On the day the analog signals were switched off in Paterson, Nerida O'Loughlin from the Digital Ready Executive Director, appeared on ABC Newcastle and said:

The Government put in place a strong framework for introducing digital. Firstly the broadcasters are required under law to provide signal for digital which are equivalent coverage to what they had for analog.

Fail, fail, fail.

Under law, broadcasters must provide the same level of coverage that was provided by the analog signals before the switch-over. This has simply not happened and the minister is doing nothing about it. Last month I wrote to Senator Conroy and asked what the government was doing to ensure it keeps its promises and forced broadcasters to provide equivalent coverage under the digital television system. I am yet to receive a response. But actions speak louder than words. I am out there every day fighting for my constituents on this issue while the government has been conspicuously silent. I have used the term 'economic mismanagement' throughout this speech but, now, when I use this term in connection with the government I am not only referring to their incompetent administration of the digital television switch-over; I am also referring to the way that they have placed backroom deals and pork-barrelling above the interests of the people. Three years ago, Labor needed the member for Lyne, Rob Oakeshott, to help them form a government. Since that time, they have ignored the needs of Australians living in areas adjacent to the Lyne electorate in favour of pouring money into Mr Oakeshott's region.

The Bucketts Way is a road around 150 kilometres long. It runs from Tinonee near Taree in the Lyne electorate to Twelve Mile Creek near Medowie in my own electorate. It passes through the town of Gloucester in the electorate of Lyne. When the previous coalition government delivered $20 for funding upgrades to the Bucketts Way road, four council areas—Taree, Gloucester in the north, and Great Lakes and Port Stephens in the south—worked together to get the job done. The works were along the entire length of the road.

The Labor government allocated a further $10 million in funding for the Buckets Way, and guess where it all went. That is right. It went straight into Taree and Gloucester, which makes up about half the length of the road. Great Lakes and Port Stephens received nothing, despite Great Lakes preparing the report for the funding submission. The member for Lyne needs to understand that his constituents, particularly those in Gloucester, drive the entire length of Bucketts Way; they do not stop at the border of my electorate. They travel to Newcastle in the south and to Taree in the north. Upgrading the whole road and making it safe for everybody who travels on that road should be the priority. What is needed is passing lanes along the whole length of the road, not just in the member for Lyne's electorate.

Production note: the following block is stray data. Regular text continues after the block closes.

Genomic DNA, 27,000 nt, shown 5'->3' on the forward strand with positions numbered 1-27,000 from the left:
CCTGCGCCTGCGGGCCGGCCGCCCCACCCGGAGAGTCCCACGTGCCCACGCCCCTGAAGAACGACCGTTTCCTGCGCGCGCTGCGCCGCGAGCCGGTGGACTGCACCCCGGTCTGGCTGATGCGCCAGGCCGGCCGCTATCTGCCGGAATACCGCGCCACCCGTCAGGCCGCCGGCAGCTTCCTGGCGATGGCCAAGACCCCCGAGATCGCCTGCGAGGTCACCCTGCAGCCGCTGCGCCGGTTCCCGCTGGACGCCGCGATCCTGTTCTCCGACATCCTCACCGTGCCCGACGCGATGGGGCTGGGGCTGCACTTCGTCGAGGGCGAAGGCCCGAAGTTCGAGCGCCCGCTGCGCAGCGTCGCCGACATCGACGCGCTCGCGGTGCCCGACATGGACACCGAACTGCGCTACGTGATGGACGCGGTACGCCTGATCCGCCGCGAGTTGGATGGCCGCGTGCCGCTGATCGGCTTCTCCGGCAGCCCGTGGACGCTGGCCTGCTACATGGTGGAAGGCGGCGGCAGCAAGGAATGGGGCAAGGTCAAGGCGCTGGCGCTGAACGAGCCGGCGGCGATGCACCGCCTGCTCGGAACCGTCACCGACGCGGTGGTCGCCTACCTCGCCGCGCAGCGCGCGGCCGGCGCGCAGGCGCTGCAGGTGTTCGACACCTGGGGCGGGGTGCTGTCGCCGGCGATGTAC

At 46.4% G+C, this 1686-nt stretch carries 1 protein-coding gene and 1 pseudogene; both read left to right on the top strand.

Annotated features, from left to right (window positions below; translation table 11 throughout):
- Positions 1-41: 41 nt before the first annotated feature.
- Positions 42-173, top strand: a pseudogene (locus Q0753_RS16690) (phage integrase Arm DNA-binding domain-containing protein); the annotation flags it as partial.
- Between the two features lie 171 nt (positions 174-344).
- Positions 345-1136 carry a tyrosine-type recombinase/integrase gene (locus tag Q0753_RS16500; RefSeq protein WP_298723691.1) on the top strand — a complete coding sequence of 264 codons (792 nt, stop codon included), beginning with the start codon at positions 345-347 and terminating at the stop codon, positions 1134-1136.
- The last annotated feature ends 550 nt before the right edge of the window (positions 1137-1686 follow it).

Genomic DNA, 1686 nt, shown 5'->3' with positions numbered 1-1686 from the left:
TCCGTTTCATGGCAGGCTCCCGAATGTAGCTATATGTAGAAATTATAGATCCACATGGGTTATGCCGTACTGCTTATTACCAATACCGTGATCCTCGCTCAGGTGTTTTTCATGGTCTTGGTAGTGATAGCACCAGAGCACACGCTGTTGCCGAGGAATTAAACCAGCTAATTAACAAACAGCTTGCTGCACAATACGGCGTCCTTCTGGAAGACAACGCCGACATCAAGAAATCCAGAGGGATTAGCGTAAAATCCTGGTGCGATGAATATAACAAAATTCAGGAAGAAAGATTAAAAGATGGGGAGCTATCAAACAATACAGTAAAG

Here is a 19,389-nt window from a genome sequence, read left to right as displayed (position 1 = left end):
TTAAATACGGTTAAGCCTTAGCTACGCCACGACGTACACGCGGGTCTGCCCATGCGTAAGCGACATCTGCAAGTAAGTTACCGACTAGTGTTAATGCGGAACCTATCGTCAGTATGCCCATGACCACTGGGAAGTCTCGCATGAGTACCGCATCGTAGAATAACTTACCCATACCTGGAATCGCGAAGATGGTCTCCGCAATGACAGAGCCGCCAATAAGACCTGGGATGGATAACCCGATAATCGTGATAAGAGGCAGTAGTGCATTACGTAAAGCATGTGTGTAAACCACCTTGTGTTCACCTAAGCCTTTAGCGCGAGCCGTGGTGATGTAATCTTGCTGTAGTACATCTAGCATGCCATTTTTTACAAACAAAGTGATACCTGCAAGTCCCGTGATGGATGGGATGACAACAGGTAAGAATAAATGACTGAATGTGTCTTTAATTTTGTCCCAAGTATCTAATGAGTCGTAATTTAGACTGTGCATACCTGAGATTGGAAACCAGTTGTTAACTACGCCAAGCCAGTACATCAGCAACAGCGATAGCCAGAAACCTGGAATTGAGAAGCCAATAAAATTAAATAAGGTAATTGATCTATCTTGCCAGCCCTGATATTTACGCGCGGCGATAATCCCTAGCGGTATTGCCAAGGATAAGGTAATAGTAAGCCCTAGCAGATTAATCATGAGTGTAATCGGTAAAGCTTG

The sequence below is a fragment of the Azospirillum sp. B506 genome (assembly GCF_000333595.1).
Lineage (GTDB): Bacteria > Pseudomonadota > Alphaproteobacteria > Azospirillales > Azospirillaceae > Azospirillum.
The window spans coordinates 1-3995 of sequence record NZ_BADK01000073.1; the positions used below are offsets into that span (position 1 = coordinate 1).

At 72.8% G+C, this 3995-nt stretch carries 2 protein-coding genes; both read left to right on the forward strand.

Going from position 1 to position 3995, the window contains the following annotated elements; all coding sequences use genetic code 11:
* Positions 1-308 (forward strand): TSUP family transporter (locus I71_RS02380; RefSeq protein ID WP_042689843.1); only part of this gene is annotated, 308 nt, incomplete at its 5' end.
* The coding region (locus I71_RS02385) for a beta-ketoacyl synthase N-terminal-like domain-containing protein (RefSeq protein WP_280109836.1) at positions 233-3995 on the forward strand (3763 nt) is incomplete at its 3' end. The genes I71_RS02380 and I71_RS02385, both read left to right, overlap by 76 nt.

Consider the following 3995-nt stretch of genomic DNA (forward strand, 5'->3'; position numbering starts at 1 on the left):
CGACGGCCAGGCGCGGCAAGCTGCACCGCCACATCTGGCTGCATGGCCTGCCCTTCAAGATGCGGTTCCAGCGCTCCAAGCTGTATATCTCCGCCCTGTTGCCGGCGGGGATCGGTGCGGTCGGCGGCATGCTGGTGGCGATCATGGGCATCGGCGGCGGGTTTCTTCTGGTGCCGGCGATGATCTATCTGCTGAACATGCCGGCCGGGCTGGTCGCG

Indeed, trucks from Armidale are now travelling to Newcastle via Thunderbolts Way and then Bucketts Way, because it is quicker for them to do so. This has increased not only the general traffic load on Bucketts Way but the heavy traffic load. Upgrading the entire length of the road and installing passing lanes is more pressing than ever before in the light of the safety concerns this presents. Yet these safety concerns mean nothing to the government and the member for Lyne, who are only concerned with shoring up their respective positions.

This latest injection of funds into Bucketts Way was not based on need nor on the report. It was based on looking after the best interests of this government and the member for Lyne, at the expense of anyone else who uses that road outside the Taree and Gloucester areas.

The additional estimates appropriation bills before us today have brought about a timely discussion of this government's economic mismanagement. The abandonment of a surplus that Julia Gillard, Wayne Swan and Penny Wong promised, on 650 occasions, that they would deliver is tantamount to an admission that they have lost control of the nation's finances. Members even put out glossy brochures claiming that they had actually delivered a surplus—more mendacious statements from a Prime Minister and a Treasurer who, remember, promised: 'There will be no carbon tax under a government I lead.'

Federal government revenue is now more than $70 billion higher than it was when Labor took office. Yet, in 2011-12, net debt hit an unprecedented $147 billion. Regardless of the government's rhetoric it has a spending and a forecasting problem, not a revenue problem.

The mismanagement of the digital television switchover in the electorate of Paterson and the backroom deals that see funding directed to electorates based on anything other than need are both indicative of this government's economic approach. And, as we have seen, the approach is definitely not working. Given that it took over a decade to pay off the $96 billion debt that we inherited from the Keating government, I hate to think how many generations to come will have to suffer as we pay off this massive and mounting debt that this government cares very little about in accumulating on behalf of this nation.